Except that global warming has caused people to grow and global cooling has caused people to shrink.
In the global-warming-causes-shrinking-corner, consider this media release from University of London researchers:
The way in which global warming causes many of the world’s organisms to shrink has been revealed by new research from Queen Mary, University of London.
Almost all cold-blooded organisms are affected by a phenomenon known as the ‘temperature-size rule’, which describes how individuals of the same species reach a smaller adult size when reared at warmer temperatures. But until now, scientists have not fully understood how these size changes take place.
Writing in the journal The American Naturalist, Dr Andrew Hirst and colleagues from Queen Mary’s School of Biological and Chemical Sciences explore this unusual shrinking effect in more detail, and show conclusively how it occurs.
Funded by the Natural Environment Research Council, the study was carried out using data on marine planktonic copepods. These tiny crustaceans are the main animal plankton in the world’s oceans and are important grazers of smaller plankton and a food source for larger fish, birds and marine mammals.
By gathering together more than 40 years of research studying the effect of temperature on these organisms, their results show that growth rate (how fast mass is accumulated) and development rate (how fast an individual passes through its life stages) are consistently decoupled in a range of species, with development being more sensitive to temperature than growth.
Dr Hirst explains: “We’ve shown that growth and development increase at different rates as temperatures warm. The consequences are that at warmer temperatures a species grows faster but matures even faster still, resulting in them achieving a smaller adult size.
“Decoupling of these rates could have important consequences for individual species and ecosystems,” he added.
The team’s findings suggest that rates fundamental to all organisms (such as mortality, reproduction and feeding), may not change in synch with one another in a warming world. This could have profound implications for understanding how organisms work, and impact on entire food webs and the world’s ecosystems.
Although the team’s findings disagree with earlier assertions of many macro-ecologists, they clearly explain the smaller sizes associated with the ‘temperature-size rule’. They hope their work will help those investigating the potential impacts of climate change on the natural world.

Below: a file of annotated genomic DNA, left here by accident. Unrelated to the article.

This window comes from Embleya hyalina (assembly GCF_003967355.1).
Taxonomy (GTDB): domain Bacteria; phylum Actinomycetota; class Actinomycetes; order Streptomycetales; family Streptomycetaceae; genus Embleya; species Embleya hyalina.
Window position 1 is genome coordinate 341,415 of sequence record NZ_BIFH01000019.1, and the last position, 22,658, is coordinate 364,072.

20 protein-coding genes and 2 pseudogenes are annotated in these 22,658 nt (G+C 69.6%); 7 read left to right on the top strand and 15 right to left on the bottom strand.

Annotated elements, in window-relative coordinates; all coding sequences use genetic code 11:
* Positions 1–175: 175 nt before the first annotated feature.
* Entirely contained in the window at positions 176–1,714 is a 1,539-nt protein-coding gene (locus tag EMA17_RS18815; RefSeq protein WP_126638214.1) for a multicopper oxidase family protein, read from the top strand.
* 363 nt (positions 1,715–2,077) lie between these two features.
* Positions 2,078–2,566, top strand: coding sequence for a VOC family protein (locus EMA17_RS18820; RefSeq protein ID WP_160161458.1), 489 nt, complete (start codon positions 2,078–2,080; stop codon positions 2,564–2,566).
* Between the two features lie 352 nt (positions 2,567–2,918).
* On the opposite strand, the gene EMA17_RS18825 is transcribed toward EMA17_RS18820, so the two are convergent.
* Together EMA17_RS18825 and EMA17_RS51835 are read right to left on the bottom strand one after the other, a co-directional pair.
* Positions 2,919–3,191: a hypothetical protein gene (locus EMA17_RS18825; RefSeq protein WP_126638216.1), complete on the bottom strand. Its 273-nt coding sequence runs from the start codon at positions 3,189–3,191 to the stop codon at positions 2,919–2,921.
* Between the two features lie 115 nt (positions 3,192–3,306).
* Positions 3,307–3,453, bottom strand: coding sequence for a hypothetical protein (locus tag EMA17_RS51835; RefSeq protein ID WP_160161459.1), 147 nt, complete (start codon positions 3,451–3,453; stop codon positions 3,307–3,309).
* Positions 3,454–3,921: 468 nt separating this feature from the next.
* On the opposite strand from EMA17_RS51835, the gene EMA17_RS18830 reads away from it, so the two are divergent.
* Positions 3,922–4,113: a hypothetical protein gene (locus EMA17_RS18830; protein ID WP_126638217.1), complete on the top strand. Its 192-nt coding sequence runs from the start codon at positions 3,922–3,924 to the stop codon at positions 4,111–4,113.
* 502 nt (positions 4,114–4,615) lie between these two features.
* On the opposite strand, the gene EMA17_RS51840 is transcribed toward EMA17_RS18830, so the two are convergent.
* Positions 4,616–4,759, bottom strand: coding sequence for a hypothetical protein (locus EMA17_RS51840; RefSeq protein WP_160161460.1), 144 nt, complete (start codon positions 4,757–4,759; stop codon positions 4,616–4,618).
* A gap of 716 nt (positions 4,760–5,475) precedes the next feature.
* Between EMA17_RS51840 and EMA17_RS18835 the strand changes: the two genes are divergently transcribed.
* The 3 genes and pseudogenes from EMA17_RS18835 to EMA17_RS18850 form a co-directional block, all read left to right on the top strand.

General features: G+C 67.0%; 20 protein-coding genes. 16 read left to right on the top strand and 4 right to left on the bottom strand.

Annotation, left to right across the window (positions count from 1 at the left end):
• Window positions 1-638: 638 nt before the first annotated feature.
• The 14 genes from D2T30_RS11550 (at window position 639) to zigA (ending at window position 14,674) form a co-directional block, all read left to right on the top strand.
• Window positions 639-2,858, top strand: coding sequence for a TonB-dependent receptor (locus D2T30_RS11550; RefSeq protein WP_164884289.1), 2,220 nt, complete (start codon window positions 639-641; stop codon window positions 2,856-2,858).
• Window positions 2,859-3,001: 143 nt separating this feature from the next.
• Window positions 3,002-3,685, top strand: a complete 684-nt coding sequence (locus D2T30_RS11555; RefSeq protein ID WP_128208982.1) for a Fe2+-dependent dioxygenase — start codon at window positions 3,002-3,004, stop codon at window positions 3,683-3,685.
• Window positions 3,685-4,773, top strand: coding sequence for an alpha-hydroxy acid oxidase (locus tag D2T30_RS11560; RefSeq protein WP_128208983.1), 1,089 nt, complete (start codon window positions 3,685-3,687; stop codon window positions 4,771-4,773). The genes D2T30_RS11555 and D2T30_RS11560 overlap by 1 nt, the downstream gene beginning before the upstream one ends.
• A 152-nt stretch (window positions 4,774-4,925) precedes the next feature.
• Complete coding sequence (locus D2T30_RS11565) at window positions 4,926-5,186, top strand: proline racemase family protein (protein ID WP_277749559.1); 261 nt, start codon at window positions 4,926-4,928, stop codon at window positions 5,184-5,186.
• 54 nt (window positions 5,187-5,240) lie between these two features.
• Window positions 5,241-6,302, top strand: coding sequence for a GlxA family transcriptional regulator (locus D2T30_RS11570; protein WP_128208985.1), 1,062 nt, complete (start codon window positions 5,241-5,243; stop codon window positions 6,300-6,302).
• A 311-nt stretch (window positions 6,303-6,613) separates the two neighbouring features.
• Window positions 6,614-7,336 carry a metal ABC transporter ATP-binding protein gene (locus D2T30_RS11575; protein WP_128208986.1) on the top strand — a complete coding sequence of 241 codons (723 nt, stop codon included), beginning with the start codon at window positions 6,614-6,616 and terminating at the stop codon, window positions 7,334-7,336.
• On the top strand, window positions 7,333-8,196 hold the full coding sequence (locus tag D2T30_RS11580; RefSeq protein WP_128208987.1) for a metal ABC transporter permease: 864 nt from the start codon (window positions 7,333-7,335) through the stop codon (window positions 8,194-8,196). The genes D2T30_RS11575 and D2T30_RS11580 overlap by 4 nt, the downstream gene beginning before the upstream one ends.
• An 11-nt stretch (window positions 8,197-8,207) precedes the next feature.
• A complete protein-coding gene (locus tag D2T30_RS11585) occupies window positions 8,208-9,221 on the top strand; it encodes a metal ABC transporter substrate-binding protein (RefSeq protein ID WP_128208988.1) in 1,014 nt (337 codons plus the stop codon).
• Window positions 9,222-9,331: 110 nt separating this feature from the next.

Now from the global-warming-is-a-hoax corner consider this report from Ohio State researchers entitled “MEN FROM EARLY MIDDLE AGES WERE NEARLY AS TALL AS MODERN PEOPLE“:
Northern European men living during the early Middle Ages were nearly as tall as their modern-day American descendants, a finding that defies conventional wisdom about progress in living standards during the last millennium.
“Men living during the early Middle Ages (the ninth to 11th centuries) were several centimeters taller than men who lived hundreds of years later, on the eve of the Industrial Revolution,” said Richard Steckel, a professor of economics at Ohio State University and the author of a new study that looks at changes in average heights during the last millennium.
“Height is an indicator of overall health and economic well-being, and learning that people were so well-off 1,000 to 1,200 years ago was surprising,” he said.
Steckel analyzed height data from thousands of skeletons excavated from burial sites in northern Europe and dating from the ninth to the 19th centuries. Average height declined slightly during the 12th through 16th centuries, and hit an all-time low during the 17th and 18th centuries.
Northern European men had lost an average 2.5 inches of height by the 1700s, a loss that was not fully recovered until the first half of the 20th century.
So unlike whatever happened to the plankton in the University of London work, in real life, humans have been taller when its warmer (i.e., the pre-Little Ice Age and post-Little Ice Age) and shorter when it’s cooler (i.e,. Little Ice Age).